And then there was the saga of your departure for Durban.
A few days before travelling to South Africa, we realised that seven of our players, having never left the country before, didn't even have passports. So for the last three days, I was forced to dash about trying to find lads who would be able to travel. It was Eugene Ekeke who got me out of this fix by offering the Cameroonians who play for the club he coaches in Gabon. But we still had to obtain South African visas for these newcomers and to do that, we needed a letter declaring that we were replacing the others with them. Consequently, we left with just five players, two of whom were goalkeepers.
You began the competition with a defeat on penalties by Côte d'Ivoire. Was it the arrival of the new players that turned things around for the second game or did you alter your preparations?
I truly believe that it was that first game that enabled us to win the tournament. It was a magnificent match. Despite having a goalkeeper playing outfield and no substitutes, we managed to push the Ivorians all the way to the ill-fated penalty shootout. It was a unique feat and one that made the other teams sit up and took notice of us and our tremendous physical strength. Losing that game turned out to be a blessing in disguise, as just as our future opponents' fear was rising, I had real reasons to re-motivate my players. I had to congratulate them on having kept fighting to the end, but I also rammed home the message that we'd failed to get any points on the board. But it probably only worked because the new players arrived on the morning of our second match. Without them, we wouldn't have been able to keep it up.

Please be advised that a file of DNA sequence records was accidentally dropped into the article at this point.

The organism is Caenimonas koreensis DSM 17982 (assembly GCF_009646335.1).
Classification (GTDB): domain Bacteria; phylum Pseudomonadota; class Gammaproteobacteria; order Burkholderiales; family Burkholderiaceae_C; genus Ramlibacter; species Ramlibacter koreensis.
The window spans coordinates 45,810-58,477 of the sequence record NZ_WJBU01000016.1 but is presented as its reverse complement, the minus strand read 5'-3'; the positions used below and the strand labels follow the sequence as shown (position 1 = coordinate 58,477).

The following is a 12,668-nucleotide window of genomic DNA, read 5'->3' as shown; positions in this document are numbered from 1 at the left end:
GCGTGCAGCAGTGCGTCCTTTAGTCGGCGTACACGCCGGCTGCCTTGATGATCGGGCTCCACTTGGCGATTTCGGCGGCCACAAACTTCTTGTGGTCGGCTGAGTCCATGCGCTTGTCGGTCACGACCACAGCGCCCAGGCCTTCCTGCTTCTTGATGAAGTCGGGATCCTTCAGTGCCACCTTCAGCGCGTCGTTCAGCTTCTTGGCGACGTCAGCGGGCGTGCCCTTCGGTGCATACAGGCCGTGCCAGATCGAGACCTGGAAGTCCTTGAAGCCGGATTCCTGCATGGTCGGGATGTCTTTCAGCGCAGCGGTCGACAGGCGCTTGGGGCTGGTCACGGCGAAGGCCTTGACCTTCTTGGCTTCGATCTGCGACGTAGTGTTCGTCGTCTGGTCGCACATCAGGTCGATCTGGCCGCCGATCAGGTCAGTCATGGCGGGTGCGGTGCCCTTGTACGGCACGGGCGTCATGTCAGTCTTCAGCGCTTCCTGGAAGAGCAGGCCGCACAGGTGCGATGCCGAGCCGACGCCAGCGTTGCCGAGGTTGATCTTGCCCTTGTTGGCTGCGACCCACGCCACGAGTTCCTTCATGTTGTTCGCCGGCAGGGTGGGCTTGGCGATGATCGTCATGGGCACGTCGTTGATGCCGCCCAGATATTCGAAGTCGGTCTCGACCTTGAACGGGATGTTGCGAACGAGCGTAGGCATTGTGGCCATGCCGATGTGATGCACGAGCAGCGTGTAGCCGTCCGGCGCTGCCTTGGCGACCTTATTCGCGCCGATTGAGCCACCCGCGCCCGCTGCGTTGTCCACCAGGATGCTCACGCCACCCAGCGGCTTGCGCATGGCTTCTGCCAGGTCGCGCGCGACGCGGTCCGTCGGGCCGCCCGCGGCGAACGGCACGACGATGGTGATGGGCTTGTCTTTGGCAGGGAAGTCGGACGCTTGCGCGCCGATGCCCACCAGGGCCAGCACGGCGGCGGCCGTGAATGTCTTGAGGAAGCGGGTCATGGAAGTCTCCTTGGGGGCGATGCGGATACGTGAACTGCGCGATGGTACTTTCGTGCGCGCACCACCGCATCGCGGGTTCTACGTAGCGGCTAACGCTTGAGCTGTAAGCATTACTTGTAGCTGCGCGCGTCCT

How would you define your side's style of play?
Because of their league football background and lack of experience in beach soccer, my players have a tendency to play more on the ground than in the air, but I'm trying to advise them in such a way that they improve and use their technical ability to optimum effect.
What stage are you at in your preparations for the FIFA Beach Soccer World Cup?
I've discovered my team's strengths and focused my efforts on them. It's too late to change everything so I prefer to bank on their qualities and run the risk of their weaknesses being exposed. At the moment, we're together in a coastal town in Cameroon, where the sand is very similar to Rio de Janeiro. Here, I'm making sure my players come back down to earth. For sure, theirs is a tremendous achievement, but I would never forgive myself if I let them get big-headed about it. We're leaving for Brazil this week, which should give us enough time to recover from the jet-lag and get used to the climate.
What do you expect from the tournament?
Quite honestly, nothing at all. I just want my players to be happy to have competed in this World Cup. Let's not kid ourselves: players who only discovered beach soccer two months ago are not going to become world champions. But I'll be telling my players that they are masters of their own destiny. I just want them to give 110% per cent. Common sense tells me that we can't go all the way, but my players will be determined to give some of the top teams a run for their money.